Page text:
Shire’s non-stimulant ADHD drug approved in Europe

European marketing approval has been granted for Shire’s non-stimulant treatment for attention deficit hyperactivity disorder (ADHD).

Intuniv (guanfacine hydrochloride prolonged release tablets) is licensed for children and adolescents of 6 to 17 years old for whom stimulants are not suitable, not tolerated or have been shown to be ineffective.

Intuniv is only the second non-stimulant treatment for the condition, following Lilly’s off-patent drug Strattera.

Perry Sternberg, senior vice president, Neuroscience Business Unit, Shire said having a choice of non-stimulant ADHD treatments was important for doctors and patients.

“The importance of simply providing physicians with the ability to choose the non-stimulant option that may best suit the needs of their patients should not be overlooked, considering the complexities and different manifestations of the disorder in children and adolescents.”

Shire has built a market leading position in ADHD thank to its product Adderall, but the company has had to fight generic competition since its lead product went off-patent three years ago.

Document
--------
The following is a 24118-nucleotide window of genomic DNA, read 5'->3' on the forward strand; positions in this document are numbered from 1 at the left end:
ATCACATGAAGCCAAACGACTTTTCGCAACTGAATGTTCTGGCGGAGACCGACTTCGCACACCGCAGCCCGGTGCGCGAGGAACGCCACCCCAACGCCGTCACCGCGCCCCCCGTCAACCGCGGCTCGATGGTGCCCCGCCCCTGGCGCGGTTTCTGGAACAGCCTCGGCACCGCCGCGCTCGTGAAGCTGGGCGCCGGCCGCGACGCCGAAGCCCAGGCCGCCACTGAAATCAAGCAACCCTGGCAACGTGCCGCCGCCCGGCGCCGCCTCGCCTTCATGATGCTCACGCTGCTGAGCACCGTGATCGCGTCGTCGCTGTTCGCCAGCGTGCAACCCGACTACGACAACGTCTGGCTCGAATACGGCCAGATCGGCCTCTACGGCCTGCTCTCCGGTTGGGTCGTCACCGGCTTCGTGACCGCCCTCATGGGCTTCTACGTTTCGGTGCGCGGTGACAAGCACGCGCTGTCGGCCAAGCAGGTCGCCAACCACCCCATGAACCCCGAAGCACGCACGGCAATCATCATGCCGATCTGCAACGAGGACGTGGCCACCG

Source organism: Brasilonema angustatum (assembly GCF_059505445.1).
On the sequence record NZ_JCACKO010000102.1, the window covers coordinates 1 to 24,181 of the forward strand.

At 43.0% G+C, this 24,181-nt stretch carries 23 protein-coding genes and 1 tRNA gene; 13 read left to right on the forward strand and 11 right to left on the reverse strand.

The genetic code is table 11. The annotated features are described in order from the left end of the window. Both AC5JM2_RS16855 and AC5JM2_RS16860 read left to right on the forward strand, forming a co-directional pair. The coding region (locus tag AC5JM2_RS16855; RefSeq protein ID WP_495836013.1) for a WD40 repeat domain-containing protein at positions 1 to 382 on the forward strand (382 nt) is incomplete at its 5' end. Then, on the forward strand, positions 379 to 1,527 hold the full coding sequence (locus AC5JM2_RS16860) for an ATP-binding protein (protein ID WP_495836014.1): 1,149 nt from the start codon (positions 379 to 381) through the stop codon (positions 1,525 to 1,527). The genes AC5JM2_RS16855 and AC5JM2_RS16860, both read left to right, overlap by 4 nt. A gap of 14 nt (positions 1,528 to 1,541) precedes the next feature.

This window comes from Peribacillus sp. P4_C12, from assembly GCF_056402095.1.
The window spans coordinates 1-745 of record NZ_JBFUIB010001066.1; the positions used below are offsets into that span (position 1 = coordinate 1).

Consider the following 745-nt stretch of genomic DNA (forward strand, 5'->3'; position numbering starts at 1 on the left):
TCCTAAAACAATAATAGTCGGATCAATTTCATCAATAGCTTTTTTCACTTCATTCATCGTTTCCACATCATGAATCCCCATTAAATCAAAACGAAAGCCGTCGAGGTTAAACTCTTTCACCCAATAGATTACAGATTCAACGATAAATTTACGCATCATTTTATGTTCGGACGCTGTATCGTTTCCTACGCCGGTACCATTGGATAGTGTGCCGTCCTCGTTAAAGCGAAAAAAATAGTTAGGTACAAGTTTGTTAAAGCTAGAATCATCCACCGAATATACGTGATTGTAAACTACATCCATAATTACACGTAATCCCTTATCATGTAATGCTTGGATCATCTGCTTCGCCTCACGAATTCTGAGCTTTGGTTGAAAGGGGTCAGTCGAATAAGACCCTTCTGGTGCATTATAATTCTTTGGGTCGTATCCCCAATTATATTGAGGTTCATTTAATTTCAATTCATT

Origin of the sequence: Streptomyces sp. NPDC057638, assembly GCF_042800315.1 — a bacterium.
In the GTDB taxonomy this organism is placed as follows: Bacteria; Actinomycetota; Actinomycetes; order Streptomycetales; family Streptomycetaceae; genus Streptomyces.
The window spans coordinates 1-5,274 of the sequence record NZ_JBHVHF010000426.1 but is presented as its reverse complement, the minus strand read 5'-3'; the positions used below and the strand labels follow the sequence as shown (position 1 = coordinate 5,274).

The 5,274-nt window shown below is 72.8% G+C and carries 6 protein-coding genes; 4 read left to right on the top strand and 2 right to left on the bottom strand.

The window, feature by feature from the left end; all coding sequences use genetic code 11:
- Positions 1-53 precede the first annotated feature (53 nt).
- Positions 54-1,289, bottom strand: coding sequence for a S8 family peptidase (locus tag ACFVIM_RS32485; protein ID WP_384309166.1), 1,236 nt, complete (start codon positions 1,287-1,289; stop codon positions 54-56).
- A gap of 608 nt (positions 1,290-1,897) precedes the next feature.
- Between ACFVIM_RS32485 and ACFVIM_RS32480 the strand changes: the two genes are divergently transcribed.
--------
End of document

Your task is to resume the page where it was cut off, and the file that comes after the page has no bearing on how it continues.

The firm’s next ADHD treatment, Vyvanse (known as Elvanse in Europe) was launched in 2013 and is now a blockbuster product. Further revenue growth is expected after the drug gained approval as the first ever treatment for binge eating disorder in February this year.

Even though Intuniv is a non-stimulant, there are still some serious potential side effects on the children and adolescents taking the drug.

The drug carries an increased risk of causing somnolence and sedation (predominantly at the start of treatment) as well as hypotension and bradycardia and QT-prolongation arrhythmia.

There is also a risk of increased weight or even risk of obesity, and healthcare professionals are instructed to monitor height, weight and BMI before treatment and at regular intervals thereafter.

Intuniv must also be used as a part of a comprehensive ADHD treatment programme, typically including psychological, educational and social measures.

The drug’s arrival in Europe is much delayed, as Shire first launched it in the US in 2009, where it has earned around $800 million a year. However the drug has faced generic competition from Actavis since 2013, with more generic versions being launched this year.

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